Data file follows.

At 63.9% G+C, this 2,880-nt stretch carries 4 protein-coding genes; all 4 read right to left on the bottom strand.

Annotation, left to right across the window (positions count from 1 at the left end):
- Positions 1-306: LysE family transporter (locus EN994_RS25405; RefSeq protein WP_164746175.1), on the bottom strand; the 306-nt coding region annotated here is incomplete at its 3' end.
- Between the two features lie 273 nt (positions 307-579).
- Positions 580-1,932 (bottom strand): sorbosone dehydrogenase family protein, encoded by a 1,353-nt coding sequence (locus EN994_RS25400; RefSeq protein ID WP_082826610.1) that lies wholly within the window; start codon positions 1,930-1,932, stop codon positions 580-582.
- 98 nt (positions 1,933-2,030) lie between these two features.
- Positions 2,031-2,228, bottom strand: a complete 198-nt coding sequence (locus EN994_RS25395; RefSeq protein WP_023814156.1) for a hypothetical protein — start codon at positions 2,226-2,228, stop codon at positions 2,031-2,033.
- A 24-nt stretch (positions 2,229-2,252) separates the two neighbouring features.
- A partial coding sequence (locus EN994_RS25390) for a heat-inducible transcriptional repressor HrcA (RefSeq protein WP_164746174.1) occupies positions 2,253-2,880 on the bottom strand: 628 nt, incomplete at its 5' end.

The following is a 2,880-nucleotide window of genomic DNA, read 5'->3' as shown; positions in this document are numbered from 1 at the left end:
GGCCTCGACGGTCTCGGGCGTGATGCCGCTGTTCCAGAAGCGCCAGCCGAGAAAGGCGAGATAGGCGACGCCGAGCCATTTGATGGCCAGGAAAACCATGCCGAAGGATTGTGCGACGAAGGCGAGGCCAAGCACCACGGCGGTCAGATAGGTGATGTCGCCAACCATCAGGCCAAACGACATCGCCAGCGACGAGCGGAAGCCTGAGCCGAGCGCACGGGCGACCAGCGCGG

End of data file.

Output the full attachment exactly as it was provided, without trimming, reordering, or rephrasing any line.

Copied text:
At 63.9% G+C, this 2,880-nt stretch carries 4 protein-coding genes; all 4 read right to left on the bottom strand.

Annotation, left to right across the window (positions count from 1 at the left end):
- Positions 1-306: LysE family transporter (locus EN994_RS25405; RefSeq protein WP_164746175.1), on the bottom strand; the 306-nt coding region annotated here is incomplete at its 3' end.
- Between the two features lie 273 nt (positions 307-579).
- Positions 580-1,932 (bottom strand): sorbosone dehydrogenase family protein, encoded by a 1,353-nt coding sequence (locus EN994_RS25400; RefSeq protein ID WP_082826610.1) that lies wholly within the window; start codon positions 1,930-1,932, stop codon positions 580-582.
- 98 nt (positions 1,933-2,030) lie between these two features.
- Positions 2,031-2,228, bottom strand: a complete 198-nt coding sequence (locus EN994_RS25395; RefSeq protein WP_023814156.1) for a hypothetical protein — start codon at positions 2,226-2,228, stop codon at positions 2,031-2,033.
- A 24-nt stretch (positions 2,229-2,252) separates the two neighbouring features.
- A partial coding sequence (locus EN994_RS25390) for a heat-inducible transcriptional repressor HrcA (RefSeq protein WP_164746174.1) occupies positions 2,253-2,880 on the bottom strand: 628 nt, incomplete at its 5' end.

The following is a 2,880-nucleotide window of genomic DNA, read 5'->3' as shown; positions in this document are numbered from 1 at the left end:
GGCCTCGACGGTCTCGGGCGTGATGCCGCTGTTCCAGAAGCGCCAGCCGAGAAAGGCGAGATAGGCGACGCCGAGCCATTTGATGGCCAGGAAAACCATGCCGAAGGATTGTGCGACGAAGGCGAGGCCAAGCACCACGGCGGTCAGATAGGTGATGTCGCCAACCATCAGGCCAAACGACATCGCCAGCGACGAGCGGAAGCCTGAGCCGAGCGCACGGGCGACCAGCGCGG